Turkey’s Yasemin de Pinto met her Brazilian husband on the internet and moved to Brazil without ever having visited the country. She now works as an English teacher and has taken to Brazil like a duck to water, she has fallen in love with the food, people and the wildlife. Share her experiences adapting to the large differences that exist between her homeland Turkey and Brazil along with a great story about drinking tea (or not!).
Where are you from?
I’m from Turkey. I lived in the Biblical city Izmir (Smyrna) since I was born.
When did you arrive in Brazil and what brought you here?
I came to Brazil in September 2001 to marry my husband after we had dated for two years through the internet. He had visited me in Turkey before my coming here, but we couldn’t decide if we wanted to live in Turkey, so I moved to Brazil even though I had never been there before.
What do you do?
I’m an EFL (English as a foreign language) teacher in a private school at the moment. It seems to be the easiest job that a gringo can get! I’ve been a teacher for three years now and I quite enjoy teaching the Brazilians, they respect you much more when you are from an unknown land.
What do you miss about home when you are in Brazil?
Well, of course I miss my family a lot and the Mediterranean culture, but I especially miss the times when I used to watch The International Jazz Festival” in an open air amphitheater beneath the summer sky. I always looked forward to it and it’s something that I’ll never find in São Paulo. But for the most part I feel very much at home here.
What has been your most frustrating experience in Brazil?
I can’t call it frustrating since I had nor expectations when I came here, but I can say I got really shocked to see the visual pollution caused by graffiti and also the homeless people sleeping on the streets. When I saw someone lying right in the middle of the pavement or even on the street I thought that he/she was dead and I just couldn’t understand why people didn’t help the person. It’s sad but nowadays I am used to this scene and it doesn’t shock me as much as it used to.
What do you most like about Brazil?
Many things; I like Brazilian people for being so open-minded and welcoming, I like the natural beauties especially Foz de Iguau and, most importantly, I like the biodiversity that Brazil offers. I’m a bird lover and I just stand open-mouthed every time I visit a pet shop full of papagaios, araras, agapornis, etc. I myself have some exotic birds that I could never have in Turkey.
What’s your favorite restaurant here?
I just love Brazilian food, so any restaurant which is clean is ok by me. Maybe one of the reasons that I adapted so easily here is that I liked everything I ate. I can recommend Baby Beef for churrasco lovers, Mineiro restaurants for typical Brazilian food, Feira de Repblica on Sundays for acaraj, Mercado Municipal for a great mortadella or ham sandwich and as an alternative, Feira de Liberdade on Sundays for Japanese and Chinese food. But never Churrasco Grego!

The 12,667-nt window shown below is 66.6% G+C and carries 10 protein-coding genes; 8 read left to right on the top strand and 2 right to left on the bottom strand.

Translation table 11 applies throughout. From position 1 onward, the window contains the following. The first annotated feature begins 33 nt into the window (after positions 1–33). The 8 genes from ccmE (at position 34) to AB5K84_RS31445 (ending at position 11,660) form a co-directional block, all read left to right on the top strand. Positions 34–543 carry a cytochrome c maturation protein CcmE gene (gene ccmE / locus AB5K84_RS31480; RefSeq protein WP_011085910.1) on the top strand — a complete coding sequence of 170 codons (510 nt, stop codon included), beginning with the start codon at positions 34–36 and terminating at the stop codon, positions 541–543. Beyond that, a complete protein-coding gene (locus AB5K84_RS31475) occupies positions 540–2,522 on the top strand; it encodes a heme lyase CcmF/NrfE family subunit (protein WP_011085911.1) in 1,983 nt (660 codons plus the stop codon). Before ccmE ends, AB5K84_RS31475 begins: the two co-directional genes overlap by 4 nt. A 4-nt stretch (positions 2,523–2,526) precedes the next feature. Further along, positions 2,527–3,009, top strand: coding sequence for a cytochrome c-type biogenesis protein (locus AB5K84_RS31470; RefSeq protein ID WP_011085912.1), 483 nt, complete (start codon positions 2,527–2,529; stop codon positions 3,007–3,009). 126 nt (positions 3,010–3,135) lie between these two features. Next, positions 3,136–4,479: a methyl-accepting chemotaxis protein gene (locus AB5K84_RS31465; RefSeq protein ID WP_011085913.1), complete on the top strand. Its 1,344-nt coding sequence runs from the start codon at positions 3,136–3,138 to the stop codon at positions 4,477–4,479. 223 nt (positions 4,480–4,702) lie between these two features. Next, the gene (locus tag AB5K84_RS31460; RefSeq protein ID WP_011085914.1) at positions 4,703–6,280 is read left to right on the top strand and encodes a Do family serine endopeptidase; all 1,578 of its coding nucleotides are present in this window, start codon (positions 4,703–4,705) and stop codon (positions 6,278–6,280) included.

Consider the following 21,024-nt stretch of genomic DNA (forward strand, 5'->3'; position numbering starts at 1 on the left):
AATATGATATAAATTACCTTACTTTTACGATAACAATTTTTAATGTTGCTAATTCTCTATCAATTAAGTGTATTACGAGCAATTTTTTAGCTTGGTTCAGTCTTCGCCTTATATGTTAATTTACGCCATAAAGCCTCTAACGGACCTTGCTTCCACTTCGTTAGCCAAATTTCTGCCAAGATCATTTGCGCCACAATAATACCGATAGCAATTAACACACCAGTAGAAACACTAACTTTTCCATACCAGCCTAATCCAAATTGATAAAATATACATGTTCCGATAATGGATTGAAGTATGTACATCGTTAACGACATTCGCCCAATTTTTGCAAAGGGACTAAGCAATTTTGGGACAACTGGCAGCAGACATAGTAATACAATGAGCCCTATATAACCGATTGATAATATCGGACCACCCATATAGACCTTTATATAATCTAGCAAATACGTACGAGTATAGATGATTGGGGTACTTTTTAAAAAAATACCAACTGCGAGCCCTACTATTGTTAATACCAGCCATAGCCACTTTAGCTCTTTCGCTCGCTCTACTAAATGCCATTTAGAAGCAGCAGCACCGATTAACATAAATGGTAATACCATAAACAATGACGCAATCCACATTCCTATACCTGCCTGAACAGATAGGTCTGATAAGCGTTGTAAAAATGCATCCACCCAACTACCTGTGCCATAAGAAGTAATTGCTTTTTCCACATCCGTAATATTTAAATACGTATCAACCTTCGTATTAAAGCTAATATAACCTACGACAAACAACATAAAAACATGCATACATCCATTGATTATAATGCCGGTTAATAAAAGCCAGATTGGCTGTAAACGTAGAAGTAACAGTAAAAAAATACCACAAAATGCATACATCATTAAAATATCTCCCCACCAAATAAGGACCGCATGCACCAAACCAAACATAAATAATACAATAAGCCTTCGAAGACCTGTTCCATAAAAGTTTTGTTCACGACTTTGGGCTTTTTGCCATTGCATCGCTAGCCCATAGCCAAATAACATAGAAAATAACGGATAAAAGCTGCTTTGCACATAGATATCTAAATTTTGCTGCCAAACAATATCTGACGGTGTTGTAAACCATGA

Do you have any funny stories/incidents to tell about your time in Brazil?
The funny stories I have are generally based on my poor Portuguese. Once I was in a training course and the receptionist asked me if I had a ‘crach ‘ which means name tag but I understood it as ‘quer ch ? ‘ which is ‘do you want some tea?’ and I said ‘No, thanks I don’t want tea now’. She just gave me a long blank stare.
What difference between your homeland and Brazil do you find most striking?
Surely the freedom of being what you want to be. There is a great harmony between people from different ethnicities, religions and backgrounds. And no one judges you because you’re different. In my country you have to be what others want you to be, if you are different you are treated unfairly; the social pressure is so strong. Here I feel myself free and this is the most striking difference between Brazil and my country.
What are some things that you would recommend for a visitor to do in São Paulo (or anywhere else in Brazil)?
I haven’t traveled a lot in Brazil so I’ll tell what you must do if you are a tourist in São Paulo. First you must get a view of the whole city from the top of Banespa building. Then, visit 25 de Maro and Mercado Municipal and if it’s a Sunday you can first see the handicraft fair in Praa da Repblica and in the afternoon watch a classical music concert or Bal da Cidade de São Paulo performance at Teatro Municipal. Ibirapuera Park and the malls are the other musts. The list goes on because there are several things to do here.
Yasemin can be contacted at: email@example.com
To read previous interviews in the Brazil Through Foreign Eyes series click below:
Amy Williams Lima – Brazil
John Naumann – England
Marsye Schouella – Eygpt
Rita Shannon Koeser – USA
John Fitzpatrick – Scotland
Liam Gallagher – Northern Ireland
Lorelei Jones – England
Adam Glensy – England
Tommie C.B. DeAssis – Japan
Aaron Day – Canada
Graham Debney – New Zealand
Silke Tina Tischendorf – Germany
Tanya Keshavjee Macedo – Canada
Frank de Meijer – Holland
Carl Emberson – Australia
Kim Buarque – Wales
Damiano Pak – South Korea
Jonas Helding – Denmark
Pari Seeber – Iran
John Milton – England
Ken Marshall – Australia
Are you are foreigner living in Brazil? Are you interested in telling your story? If you would like to volunteer, or if you would like to recommend someone, please send an email with contact details and a brief description of yourself to firstname.lastname@example.org